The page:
During greenloop 2022, a unique conference focused on sustainability in the attractions industry, we heard from some of the biggest players in the industry. From Liseberg, one of the most visited amusement parks in Scandinavia, we heard from Maria Gimbro, purchasing and procurement specialist, who spoke about the opportunities and challenges of responsible purchasing and how her team is helping the park achieve its sustainability goals.
Celebrating 100 years at Liseberg
Gimbro joined Liseberg in 2013 and has over three decades of experience in public procurement and purchasing across a wide range of sectors. She started by giving some background about the park in Gothenburg, Sweden.
“Liseberg is one of the most popular tourist destinations in Sweden. Since 1923, we have brought millions of people together to have fun in our amusement park, and next year, we will turn a staggering 100 years old.”
The park will celebrate this by opening a brand-new themed hotel, the Grand Curiosa in 2023, followed by its new Oceana Waterpark in 2024.
“This is a massive and historic expansion for Liseberg, which is owned by the city of Gothenburg. This differentiates us a bit from many other amusement parks in the world, and it also defines how we can behave when it comes to purchasing, as we have to apply something called the Public Procurement Act, a national law based on European Union directives.”
Public procurement is a purchasing process used by public sector organisations; a set of fairly strict and detailed rules on how to purchase.
“It means, in effect, that in public procurement we can not only consider the benefits arising for our own organisation, but we also have to look at the needs of the city as a whole,” explains Gimbro.
A long-term vision
For Liseberg, sustainability is about acting responsibly and with a long-term perspective.
“It’s about preserving our planet, and it’s about looking out for future generations. Sustainability is not only about the survival of the planet. I believe that it’s also about the survival of our business.
“We carried out a guest survey before the start of the pandemic, and the result was quite interesting. 92% of our guests said that it is important or very important that Liseberg works towards sustainable development. So that means that our guests are expecting us to take action and we have to take action. We have a long history and sustainability efforts have been made for a long time. But in recent years we have been working more systematically.”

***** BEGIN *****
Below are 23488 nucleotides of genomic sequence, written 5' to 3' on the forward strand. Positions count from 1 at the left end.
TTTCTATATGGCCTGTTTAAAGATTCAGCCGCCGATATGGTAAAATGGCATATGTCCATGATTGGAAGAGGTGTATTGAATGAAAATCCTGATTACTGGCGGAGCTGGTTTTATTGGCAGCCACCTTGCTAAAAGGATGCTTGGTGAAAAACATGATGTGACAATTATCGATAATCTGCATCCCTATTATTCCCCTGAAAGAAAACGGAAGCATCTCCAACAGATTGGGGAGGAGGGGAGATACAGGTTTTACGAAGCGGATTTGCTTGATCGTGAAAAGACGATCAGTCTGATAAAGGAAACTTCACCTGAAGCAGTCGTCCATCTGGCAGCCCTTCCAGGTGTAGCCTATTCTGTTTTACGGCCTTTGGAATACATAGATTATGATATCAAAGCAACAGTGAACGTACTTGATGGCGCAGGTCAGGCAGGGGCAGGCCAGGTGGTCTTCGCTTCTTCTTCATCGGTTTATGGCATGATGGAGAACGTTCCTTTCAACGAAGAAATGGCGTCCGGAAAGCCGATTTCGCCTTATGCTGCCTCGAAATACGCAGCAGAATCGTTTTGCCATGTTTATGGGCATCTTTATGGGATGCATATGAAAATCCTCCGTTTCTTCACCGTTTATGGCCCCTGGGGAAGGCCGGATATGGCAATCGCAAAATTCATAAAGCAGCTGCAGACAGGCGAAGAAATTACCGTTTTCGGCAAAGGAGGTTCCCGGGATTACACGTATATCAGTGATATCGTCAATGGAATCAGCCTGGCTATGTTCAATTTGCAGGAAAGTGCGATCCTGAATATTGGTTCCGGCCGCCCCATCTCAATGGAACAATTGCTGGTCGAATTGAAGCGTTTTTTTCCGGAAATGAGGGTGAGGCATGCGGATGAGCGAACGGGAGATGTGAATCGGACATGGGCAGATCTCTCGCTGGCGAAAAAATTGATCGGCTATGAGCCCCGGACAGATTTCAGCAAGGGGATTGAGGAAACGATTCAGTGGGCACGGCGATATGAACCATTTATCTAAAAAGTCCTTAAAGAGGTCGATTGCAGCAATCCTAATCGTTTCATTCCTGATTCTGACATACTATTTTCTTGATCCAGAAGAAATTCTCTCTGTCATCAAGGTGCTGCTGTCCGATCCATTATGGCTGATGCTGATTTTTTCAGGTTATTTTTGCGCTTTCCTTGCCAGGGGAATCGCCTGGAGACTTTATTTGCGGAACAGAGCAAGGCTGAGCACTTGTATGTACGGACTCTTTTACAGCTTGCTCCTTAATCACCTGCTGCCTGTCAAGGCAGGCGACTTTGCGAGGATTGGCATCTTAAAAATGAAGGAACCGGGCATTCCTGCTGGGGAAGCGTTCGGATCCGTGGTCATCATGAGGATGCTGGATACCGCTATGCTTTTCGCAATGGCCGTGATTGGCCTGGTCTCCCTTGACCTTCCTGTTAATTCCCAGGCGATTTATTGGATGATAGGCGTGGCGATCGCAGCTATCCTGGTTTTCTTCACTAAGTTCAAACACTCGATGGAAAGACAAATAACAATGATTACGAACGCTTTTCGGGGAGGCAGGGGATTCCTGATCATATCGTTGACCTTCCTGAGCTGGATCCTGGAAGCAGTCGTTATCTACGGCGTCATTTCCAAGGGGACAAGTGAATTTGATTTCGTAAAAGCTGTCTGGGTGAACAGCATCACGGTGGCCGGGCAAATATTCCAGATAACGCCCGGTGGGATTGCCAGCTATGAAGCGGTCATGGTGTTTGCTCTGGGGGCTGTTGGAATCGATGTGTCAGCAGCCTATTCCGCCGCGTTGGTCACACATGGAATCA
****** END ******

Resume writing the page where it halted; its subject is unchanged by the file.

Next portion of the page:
Since 2018, Liseberg has been working towards an overall sustainability goal.
“By 2025, Liseberg will be a world leader in sustainable park operations. We work towards this overall goal from two perspectives. Firstly, we want to be a sustainability champion with high performance. But equally important are our efforts to lead by example. We want to inspire and help other parks to act more sustainably.”
Purchasing and sustainability at Liseberg
So, how does this overall goal affect the way that Liseberg purchases, and what does it mean to be a world leader in sustainable park operations?
“The Liseberg sustainability strategy includes five topics,” says Gimbro. “One of them is responsible purchasing. For us, this means that our guests shall be able to enjoy themselves with a clear conscience. They should feel confident that the products, services and experiences we offer are secure and fairly sourced in our procurements, with asset-appropriate environmental and social requirements.”
“For us, it is also about being careful with the company’s resources, since good finances are vital for long-term survival. So where do we start and what do we do? How did we go about to start working with this? Firstly, responsible purchasing for us is not a new process that lives a life on its own, parallel to other processes within the company.
“It’s not something that can be handled solely by a separate department, it’s more about putting on a different hat, looking at things differently and asking different questions. It’s a way of thinking, breathing and acting. It should permeate everything we do, including challenging our own behaviour in terms of the way we think, what we purchase and how we do it.
“In doing this, we can minimise environmental damage and safeguard certain social aspects such as equitable working conditions. Including sustainability requirements in public procurement is beneficial to the economy as well as to society as a whole.”
The purchasing team contributes to Liseberg’s sustainability goals by including sustainability requirements for all public procurements and monitoring those suppliers under contract for compliance.
“For us, it means also that at least 80% of products offered to our guests shall be eco-labelled or sustainable. This is a goal that we have set for 2025, a specific goal. So how do we do this before we start each procurement process? We put together a team in order to analyse our needs and the available suppliers in the market and what requirements can be met by them without raising prices excessively.”
“Sustainability requirements in our world are made up of environmental and social requirements, including human rights. We have our own code of conduct that imposes general requirements on suppliers. When it comes to business ethics, we expect all our suppliers to take active measures to counter bribery and corruption. The requirements are set on a case-by-case basis, depending on the product or service to be purchased.”
The challenges of responsible purchasing
In doing this work, Gimbro and her team inevitably meet challenges. Giving some examples, she says:
“As you can imagine, we buy a wide variety of goods and services. We enlist a large number of suppliers, from small specialist companies to international groups. So, we don’t have one supply chain and cannot define the supply chain. This is a huge challenge for us as we have limited resources working with these questions.”
“We also currently lack knowledge of all our supply chains. But, we are taking small steps one at a time by setting requirements, drawing up agreements and monitoring them. At the moment, we can only do this to the next link in the chain.